A more detailed description of an emerging technology: how it works, good and bad applications, why it is important, impacts on other energy systems, etc.
The expected life of the technology.
Energy Savings Reliability (ESR):
The reliability of the Best Estimate of Energy Savings based on how thoroughly and comprehensively the technologies have been studied and tested. The six levels of ESR include:
- 1. Concept not Validated: Claims of energy savings may not be credible due to lack of documentation or validation by unbiased experts.
- 2. Concept Validated: An unbiased expert has validated efficiency concepts through technical review and calculations based on engineering principles.
- 3. Limited Assessment: An unbiased expert has measured technology characteristics and factors of energy use through one or more tests in typical applications with a clear baseline.
- 4. Extensive Assessment: Additional testing in relevant applications and environments has increased knowledge of performance across a broad range of products, applications, and system conditions. Applications are described with greater precision, leading to specification of a measure for reliable improvement in efficiency over baseline.
- 5. Comprehensive Analysis: Results of lab and field tests have been used to develop methods for reliable prediction of performance across the range of intended applications. Measures are approved for deployment in demonstrations or pilot programs.
- 6. Approved Measure: Protocols for technology application are established and approved.
A two-level taxonomy to aid in searching, including energy systems (such as lighting, HVAC, and water heating) as well as subsystems within each energy system.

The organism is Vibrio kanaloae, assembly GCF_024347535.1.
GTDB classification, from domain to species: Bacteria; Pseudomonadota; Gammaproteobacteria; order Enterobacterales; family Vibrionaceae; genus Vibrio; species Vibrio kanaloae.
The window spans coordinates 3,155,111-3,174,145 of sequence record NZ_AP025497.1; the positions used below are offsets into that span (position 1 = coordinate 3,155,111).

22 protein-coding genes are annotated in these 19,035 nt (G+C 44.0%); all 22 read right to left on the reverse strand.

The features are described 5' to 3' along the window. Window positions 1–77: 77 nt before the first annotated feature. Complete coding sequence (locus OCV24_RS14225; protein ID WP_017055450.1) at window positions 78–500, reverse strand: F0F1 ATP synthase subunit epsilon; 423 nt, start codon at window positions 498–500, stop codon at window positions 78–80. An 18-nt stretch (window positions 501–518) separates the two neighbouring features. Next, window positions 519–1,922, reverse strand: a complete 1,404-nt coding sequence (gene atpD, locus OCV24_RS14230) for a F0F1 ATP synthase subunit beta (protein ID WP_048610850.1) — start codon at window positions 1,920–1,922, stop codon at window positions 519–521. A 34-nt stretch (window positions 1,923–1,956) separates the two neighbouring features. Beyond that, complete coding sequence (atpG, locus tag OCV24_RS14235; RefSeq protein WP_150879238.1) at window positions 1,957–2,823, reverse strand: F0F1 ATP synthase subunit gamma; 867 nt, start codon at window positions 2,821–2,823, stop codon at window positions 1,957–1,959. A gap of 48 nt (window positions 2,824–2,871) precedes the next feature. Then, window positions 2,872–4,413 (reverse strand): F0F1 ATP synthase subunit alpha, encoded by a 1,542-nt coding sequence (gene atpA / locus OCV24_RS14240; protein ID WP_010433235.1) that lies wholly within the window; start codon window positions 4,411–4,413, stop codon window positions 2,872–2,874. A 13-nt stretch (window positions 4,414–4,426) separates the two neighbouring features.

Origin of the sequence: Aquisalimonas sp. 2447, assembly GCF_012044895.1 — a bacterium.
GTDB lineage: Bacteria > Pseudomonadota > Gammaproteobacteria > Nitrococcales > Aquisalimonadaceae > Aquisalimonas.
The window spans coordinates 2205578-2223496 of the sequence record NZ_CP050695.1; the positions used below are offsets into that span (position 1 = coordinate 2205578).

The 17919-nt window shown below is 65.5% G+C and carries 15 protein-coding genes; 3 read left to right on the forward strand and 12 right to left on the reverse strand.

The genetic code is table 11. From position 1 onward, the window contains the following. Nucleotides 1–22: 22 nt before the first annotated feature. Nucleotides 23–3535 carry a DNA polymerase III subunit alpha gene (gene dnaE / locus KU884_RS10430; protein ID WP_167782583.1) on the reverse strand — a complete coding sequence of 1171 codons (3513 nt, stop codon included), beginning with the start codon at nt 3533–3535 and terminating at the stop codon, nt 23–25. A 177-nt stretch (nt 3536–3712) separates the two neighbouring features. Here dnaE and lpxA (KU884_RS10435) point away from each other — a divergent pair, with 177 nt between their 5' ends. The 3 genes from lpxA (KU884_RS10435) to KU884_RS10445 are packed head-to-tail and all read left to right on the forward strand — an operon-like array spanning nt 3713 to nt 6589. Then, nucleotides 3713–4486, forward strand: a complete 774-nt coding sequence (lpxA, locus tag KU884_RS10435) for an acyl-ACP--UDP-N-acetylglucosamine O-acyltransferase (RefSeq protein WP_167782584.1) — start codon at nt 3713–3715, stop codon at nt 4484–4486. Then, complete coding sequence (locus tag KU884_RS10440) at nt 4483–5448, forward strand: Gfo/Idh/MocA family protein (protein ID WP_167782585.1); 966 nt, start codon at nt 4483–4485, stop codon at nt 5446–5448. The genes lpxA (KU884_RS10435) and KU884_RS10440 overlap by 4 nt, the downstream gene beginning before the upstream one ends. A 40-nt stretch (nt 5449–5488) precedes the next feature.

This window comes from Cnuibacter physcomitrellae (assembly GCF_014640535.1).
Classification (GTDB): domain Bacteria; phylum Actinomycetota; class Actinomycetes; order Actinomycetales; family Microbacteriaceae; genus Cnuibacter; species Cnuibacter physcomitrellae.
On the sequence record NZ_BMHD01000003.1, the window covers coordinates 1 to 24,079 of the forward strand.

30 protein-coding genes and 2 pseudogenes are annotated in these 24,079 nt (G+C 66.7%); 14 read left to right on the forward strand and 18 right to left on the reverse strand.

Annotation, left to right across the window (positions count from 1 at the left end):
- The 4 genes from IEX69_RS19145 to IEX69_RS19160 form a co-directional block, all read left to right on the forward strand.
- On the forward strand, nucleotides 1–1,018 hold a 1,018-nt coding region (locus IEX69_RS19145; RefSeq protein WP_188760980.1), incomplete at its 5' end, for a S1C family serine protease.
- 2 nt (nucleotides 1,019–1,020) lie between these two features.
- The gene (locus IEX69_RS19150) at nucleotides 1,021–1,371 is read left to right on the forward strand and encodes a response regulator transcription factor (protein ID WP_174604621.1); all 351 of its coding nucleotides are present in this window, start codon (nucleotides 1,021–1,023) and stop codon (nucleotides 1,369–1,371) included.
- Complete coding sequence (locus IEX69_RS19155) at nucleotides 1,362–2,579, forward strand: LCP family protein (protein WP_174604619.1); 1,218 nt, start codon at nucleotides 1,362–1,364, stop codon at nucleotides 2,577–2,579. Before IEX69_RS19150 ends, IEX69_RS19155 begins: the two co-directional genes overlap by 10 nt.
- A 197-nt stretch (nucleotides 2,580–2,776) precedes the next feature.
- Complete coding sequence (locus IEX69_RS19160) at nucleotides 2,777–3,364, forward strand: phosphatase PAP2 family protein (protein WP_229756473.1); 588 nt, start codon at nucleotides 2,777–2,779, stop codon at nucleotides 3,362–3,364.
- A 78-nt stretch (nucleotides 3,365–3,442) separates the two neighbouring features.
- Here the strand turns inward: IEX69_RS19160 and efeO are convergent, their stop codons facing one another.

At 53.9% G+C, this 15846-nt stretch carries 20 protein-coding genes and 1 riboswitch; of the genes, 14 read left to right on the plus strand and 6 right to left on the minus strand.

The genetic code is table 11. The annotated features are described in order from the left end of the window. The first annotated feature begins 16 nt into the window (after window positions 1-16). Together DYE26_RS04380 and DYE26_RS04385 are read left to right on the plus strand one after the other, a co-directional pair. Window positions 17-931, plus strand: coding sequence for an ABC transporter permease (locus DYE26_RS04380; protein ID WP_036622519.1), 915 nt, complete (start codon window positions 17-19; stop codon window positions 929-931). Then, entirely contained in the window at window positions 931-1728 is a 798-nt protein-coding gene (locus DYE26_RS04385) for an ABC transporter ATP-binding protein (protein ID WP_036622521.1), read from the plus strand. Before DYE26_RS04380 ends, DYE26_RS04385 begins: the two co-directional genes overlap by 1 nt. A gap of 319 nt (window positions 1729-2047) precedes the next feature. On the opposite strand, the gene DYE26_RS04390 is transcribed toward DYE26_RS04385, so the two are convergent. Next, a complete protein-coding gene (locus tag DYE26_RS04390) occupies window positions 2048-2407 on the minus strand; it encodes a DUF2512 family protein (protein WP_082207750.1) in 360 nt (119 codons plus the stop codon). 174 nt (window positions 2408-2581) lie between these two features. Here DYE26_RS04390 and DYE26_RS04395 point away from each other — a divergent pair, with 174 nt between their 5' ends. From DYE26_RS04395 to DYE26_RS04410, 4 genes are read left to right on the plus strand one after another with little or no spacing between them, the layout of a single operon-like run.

Energy Use of Emerging Technology:
An automatically calculated field based on Baseline Energy Use and Best Estimate of Energy Savings.
The cost of baseline and energy-efficient equipment as well as the cost of installation. As with all quantitative fields, this is the cost per Unit (typically per square foot). This can be a problematic field. In some cases, the Baseline technology does not involve any installation (such as not installing window film). Costs can vary significantly with the volume of a purchase order and the specific product purchased (a low-cost functional model versus a high-cost designer model), and costs for emerging technologies can change rapidly (LEDs are a good example of this). Furthermore, accurate costs can be hard to obtain because case studies may be limited or unavailable, and vendors may be reluctant to share accurate cost information with someone who is clearly not a customer. The comments field may include notes about the relative costs of alternative baseline technologies.
Manufacturer’s Energy Savings Claims:
Energy savings claims from manufacturers’ websites, brochures, and conversations, expressed as low, high, and/or typical values, along with comments about the assumptions or applications noted by the manufacturer to put the claim in context.